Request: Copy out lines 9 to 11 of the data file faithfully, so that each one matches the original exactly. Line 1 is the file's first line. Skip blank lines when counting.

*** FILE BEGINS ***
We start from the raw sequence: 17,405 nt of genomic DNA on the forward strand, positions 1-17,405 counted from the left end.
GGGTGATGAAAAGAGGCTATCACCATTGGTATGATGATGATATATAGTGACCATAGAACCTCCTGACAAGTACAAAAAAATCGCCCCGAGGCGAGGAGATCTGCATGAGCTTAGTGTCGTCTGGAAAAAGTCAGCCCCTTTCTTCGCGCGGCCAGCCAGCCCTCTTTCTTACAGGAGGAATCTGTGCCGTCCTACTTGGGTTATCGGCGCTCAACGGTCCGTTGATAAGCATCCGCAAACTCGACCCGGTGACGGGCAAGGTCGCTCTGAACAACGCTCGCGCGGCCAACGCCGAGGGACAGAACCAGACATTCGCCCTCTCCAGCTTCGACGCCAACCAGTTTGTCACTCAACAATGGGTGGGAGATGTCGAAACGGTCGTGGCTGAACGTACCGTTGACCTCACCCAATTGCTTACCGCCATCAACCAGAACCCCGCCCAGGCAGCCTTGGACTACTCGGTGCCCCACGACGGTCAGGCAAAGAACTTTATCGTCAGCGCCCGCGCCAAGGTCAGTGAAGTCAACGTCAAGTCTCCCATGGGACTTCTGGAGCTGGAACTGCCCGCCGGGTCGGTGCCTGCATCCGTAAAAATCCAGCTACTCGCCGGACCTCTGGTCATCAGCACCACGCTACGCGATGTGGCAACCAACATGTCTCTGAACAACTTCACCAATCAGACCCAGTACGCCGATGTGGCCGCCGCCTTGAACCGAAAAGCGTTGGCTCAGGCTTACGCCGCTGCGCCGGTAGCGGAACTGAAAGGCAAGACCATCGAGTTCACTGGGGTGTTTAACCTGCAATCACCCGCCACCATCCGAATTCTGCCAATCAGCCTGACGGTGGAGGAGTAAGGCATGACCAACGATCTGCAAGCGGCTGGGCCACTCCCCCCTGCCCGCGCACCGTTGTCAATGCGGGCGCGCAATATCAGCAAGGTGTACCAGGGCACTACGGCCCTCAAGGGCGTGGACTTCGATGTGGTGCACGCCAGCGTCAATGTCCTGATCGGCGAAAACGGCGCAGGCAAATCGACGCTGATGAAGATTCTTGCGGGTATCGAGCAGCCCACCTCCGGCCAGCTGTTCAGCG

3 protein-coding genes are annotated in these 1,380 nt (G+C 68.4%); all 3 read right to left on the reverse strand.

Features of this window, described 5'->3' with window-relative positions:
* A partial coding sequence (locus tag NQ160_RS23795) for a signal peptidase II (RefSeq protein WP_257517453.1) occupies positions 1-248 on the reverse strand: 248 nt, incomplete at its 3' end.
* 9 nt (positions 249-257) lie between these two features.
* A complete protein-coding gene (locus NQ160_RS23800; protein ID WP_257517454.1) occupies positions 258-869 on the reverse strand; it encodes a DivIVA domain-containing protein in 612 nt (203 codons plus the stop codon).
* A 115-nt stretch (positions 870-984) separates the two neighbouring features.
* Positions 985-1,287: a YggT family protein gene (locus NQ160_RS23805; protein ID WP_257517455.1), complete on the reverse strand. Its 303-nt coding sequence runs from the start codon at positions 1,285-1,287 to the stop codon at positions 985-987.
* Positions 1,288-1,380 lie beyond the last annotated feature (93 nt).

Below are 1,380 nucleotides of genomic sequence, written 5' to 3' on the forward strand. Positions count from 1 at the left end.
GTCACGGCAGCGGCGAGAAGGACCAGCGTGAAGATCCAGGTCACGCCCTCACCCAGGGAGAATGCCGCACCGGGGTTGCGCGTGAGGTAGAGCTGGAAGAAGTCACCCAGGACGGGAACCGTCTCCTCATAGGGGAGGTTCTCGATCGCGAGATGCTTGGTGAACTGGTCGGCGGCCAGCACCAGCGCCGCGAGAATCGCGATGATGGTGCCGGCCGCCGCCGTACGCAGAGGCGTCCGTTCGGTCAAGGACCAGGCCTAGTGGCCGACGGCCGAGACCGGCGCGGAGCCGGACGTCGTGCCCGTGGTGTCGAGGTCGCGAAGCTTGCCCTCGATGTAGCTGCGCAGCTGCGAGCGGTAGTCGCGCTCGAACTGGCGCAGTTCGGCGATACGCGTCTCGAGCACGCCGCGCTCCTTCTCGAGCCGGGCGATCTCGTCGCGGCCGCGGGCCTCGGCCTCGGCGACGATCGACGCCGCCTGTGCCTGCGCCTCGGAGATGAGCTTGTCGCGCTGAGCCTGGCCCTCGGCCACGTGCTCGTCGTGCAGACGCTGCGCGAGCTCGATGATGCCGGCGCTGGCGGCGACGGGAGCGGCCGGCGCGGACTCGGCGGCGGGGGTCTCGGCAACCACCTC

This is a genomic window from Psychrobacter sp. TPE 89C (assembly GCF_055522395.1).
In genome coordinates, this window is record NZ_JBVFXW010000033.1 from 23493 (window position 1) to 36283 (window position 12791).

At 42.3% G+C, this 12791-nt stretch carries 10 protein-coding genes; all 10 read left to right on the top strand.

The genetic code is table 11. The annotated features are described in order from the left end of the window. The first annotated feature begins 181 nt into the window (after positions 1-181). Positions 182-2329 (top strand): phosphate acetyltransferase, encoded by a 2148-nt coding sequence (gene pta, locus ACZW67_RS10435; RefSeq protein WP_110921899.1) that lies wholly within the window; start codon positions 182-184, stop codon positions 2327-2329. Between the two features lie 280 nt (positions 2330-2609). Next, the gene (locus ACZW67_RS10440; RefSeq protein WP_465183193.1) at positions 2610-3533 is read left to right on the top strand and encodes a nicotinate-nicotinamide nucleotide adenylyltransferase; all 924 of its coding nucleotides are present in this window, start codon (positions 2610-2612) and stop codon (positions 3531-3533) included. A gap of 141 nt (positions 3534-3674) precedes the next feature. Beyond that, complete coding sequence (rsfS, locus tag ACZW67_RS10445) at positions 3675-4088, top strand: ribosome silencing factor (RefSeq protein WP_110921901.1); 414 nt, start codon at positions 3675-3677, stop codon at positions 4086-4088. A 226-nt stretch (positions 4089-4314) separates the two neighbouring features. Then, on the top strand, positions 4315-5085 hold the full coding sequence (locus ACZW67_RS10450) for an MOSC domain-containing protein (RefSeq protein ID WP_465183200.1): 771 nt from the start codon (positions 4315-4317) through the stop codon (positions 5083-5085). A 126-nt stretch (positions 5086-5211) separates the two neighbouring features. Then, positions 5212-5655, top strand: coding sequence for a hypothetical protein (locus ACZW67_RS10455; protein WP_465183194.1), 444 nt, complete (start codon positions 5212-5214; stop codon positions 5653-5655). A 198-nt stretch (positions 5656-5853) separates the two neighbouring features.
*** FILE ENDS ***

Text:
* Positions 985-1,287: a YggT family protein gene (locus NQ160_RS23805; protein ID WP_257517455.1), complete on the reverse strand. Its 303-nt coding sequence runs from the start codon at positions 1,285-1,287 to the stop codon at positions 985-987.
* Positions 1,288-1,380 lie beyond the last annotated feature (93 nt).

Below are 1,380 nucleotides of genomic sequence, written 5' to 3' on the forward strand. Positions count from 1 at the left end.